Categorized | Local, News

Long awaited public cemetery a reality, at Look Out

by B. Roach

(L-R) PS Silcott, Trevor Howe, Rev Ruth Allen, Pastor Macfarlane and Minister Riley

(L-R) PS Silcott, Trevor Howe, Rev Ruth Allen, Pastor Macfarlane and Minister Riley

It wasn’t long after the exodus of evacuees from the south of Montserrat, the result of volcanic tragic activity, still continuing, economically and otherwise, that it became obvious that the event that finally took place on Thursday, January 16, 2014, occurred.

That event was the dedication of a public cemetery at Lookout, occupying what some complained, perhaps blindly, as a prime hotel site. One response is that the only difference, is that hotel is somewhere people stay temporarily, so this area is perfect for all who even before they die are desirous of having a permanent spot in Montserrat.
Principal Environmental Health Officer, Trevor carried out the functions of the master of ceremonies for the occasion. After prayers by Rev. Kellar McFarlane, Trevor Howe in chairman’s remarks said: “Although for some the cemetery is a place of doom and gloom for others it is a place for rest and hope for a brighter future.”
This was considered to be a well said statement in light of the Montserrat recent experiences. He continued to outline, “…our way of life from a cultural and social prospective can be determined, hence this holistic approach is what you are seeing here today, what you are experiencing in terms of what you are seeing now, is the creative genius of many actors.
Howe explained the 2.71-acre cemetery was a reality after many years of challenges and obstacles; ‘Montserrat now has something to be proud of.’ He explained further that the current status of the construction of the ceremony, which is minus a chapel, “is almost 95% complete but due to the lack of burial spots, and plots at the current public cemetery at Salem, it has become necessary to put this the Look Out Public Cemetery into immediate use.”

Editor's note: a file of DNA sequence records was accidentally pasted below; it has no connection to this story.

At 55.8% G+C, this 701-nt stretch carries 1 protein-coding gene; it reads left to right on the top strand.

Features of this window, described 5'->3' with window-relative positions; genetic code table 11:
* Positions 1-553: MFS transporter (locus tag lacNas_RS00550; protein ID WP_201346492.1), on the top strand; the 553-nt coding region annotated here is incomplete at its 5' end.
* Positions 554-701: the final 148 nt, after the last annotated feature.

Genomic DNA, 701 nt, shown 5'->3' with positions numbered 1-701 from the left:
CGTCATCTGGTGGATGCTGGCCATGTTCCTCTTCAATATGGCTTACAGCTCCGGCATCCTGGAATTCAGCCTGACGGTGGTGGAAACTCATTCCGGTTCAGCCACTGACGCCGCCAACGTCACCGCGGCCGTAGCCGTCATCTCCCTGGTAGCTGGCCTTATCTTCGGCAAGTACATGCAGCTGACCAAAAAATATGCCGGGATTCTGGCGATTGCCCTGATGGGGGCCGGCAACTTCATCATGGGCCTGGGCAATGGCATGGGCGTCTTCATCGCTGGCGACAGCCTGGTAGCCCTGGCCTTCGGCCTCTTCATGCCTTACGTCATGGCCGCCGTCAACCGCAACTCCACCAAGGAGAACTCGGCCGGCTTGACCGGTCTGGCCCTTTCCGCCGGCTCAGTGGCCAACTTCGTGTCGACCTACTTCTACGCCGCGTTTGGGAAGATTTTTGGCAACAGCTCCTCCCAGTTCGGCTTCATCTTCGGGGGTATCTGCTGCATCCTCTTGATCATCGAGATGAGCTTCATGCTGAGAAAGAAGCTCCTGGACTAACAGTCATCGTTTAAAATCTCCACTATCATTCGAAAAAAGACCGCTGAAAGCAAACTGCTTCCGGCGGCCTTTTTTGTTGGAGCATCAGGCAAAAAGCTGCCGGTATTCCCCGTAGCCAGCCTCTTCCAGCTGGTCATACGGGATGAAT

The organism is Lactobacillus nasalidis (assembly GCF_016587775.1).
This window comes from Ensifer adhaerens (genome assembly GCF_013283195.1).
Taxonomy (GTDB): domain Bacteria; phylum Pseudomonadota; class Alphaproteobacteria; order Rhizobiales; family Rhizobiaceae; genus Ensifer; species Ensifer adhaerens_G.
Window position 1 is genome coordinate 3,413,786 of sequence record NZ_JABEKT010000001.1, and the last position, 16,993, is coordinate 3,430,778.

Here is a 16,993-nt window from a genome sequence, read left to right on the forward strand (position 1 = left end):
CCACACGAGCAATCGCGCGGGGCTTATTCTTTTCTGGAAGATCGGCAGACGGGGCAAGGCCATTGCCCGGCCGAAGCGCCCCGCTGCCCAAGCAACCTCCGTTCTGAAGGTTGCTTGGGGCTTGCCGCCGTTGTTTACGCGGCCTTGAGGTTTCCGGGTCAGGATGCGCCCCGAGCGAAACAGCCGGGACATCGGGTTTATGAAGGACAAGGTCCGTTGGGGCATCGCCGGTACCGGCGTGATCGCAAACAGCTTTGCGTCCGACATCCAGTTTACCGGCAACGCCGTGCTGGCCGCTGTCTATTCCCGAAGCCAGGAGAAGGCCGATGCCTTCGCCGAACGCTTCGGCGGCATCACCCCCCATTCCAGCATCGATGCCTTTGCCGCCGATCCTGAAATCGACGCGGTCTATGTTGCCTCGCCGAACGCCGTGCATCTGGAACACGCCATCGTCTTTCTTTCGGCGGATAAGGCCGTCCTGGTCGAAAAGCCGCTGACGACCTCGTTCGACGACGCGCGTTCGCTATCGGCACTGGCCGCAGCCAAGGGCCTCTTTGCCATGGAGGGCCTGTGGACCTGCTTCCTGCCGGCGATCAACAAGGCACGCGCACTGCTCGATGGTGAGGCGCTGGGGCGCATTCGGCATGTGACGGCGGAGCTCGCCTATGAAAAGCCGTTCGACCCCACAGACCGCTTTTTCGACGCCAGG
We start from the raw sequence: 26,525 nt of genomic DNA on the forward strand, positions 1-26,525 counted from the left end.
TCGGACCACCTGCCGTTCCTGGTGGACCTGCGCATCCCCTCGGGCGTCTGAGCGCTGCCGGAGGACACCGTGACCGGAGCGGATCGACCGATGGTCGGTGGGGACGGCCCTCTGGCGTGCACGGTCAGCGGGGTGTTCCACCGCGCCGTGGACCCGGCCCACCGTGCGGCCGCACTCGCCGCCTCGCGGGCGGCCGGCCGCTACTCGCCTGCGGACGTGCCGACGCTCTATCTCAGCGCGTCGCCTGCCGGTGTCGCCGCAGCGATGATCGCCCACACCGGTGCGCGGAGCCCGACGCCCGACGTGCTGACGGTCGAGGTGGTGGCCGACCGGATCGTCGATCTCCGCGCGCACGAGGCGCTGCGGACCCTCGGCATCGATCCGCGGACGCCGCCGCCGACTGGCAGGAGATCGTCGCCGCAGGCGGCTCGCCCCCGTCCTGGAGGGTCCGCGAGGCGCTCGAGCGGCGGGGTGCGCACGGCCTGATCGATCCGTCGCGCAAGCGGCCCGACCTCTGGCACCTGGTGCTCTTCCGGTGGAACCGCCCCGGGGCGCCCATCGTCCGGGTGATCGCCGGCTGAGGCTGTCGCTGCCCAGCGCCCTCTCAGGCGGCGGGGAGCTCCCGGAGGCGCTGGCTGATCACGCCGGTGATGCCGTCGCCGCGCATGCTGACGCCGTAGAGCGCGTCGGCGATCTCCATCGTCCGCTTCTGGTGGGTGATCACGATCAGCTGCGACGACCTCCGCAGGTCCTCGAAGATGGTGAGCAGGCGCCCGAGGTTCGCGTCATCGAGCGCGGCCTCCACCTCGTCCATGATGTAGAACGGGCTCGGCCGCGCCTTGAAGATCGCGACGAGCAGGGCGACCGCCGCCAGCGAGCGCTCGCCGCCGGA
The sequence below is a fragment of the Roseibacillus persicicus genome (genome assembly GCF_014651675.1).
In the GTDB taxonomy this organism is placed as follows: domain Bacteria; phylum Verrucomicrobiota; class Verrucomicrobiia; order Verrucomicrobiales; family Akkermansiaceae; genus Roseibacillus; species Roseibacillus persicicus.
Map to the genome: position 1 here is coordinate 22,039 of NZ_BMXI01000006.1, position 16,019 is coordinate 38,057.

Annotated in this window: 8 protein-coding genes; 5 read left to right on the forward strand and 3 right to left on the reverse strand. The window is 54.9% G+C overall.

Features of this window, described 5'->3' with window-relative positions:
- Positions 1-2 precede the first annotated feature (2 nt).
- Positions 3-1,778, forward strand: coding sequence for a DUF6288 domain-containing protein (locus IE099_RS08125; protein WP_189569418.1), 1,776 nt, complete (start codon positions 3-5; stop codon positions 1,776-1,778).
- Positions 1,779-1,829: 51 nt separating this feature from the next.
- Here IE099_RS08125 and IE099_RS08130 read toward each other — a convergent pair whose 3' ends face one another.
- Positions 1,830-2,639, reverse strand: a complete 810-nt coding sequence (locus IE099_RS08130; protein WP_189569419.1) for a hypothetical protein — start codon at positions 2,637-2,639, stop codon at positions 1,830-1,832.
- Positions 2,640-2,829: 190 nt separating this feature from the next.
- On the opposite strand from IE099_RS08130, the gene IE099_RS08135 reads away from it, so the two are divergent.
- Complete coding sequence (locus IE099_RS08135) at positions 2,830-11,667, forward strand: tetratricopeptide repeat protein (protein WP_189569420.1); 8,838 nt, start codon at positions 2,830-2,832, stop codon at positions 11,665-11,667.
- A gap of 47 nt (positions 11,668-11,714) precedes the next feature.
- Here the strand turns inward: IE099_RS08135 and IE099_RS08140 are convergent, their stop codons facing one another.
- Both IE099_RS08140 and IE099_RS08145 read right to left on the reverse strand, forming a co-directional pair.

A temporary public cemetery had been created in Salem south of the Anglican church, now fully occupied, hence the need to move to the Lookout cemetery almost immediately.  The cemetery reportedly will allow for the traditional dug graves; and it also includes sixty concrete crypts.
The Hon. Colin Riley, Minister of Education, Health and Social Services in remarks said, The Ministry with assistance from the Ministry of Finance and with support from Ministry of Lands, “we have been able to give to Montserrat something that we can all be proud of.”
He said he thinks it was time, and he hoped, “the questions will shift from ones in which we are doubting, whether or not it will happen to the questions about its maintenance and upkeep, because I want this space here to affect property values positively, so it has to be now about the maintenance, the standards we set…” the Minister suggested.
 Hon. Victor James expressed appreciation on behalf of the people in the north and welcomed the long awaited cemetery which he said had been in the making for over fourteen (14) years during which burial space had been depleted.

Look-out-Cemetery

Look-out-Cemetery

Then the ceremony moved the consecration and dedication phase. The Scripture readings were by  Pastor Jack Riley, of Emanuel Apostolic Faith, St John; followed by the consecration by Fr. Carlisle Vyphius, of the Anglican Community also performing on behalf of the Christian Council as he carried out the consecration rites of the dedication of the cemetery.
 Dr. Beatrice Ruth Allen, Pastor, Beulah Wesleyan Holiness Church offered the concluding prayers which were followed by a vote of thanks delivered by the Permanent Secretary in the Ministry of Health, Elijah Silcott.
A tour of the site preceded light refreshments to end the dedication of the new public cemetery.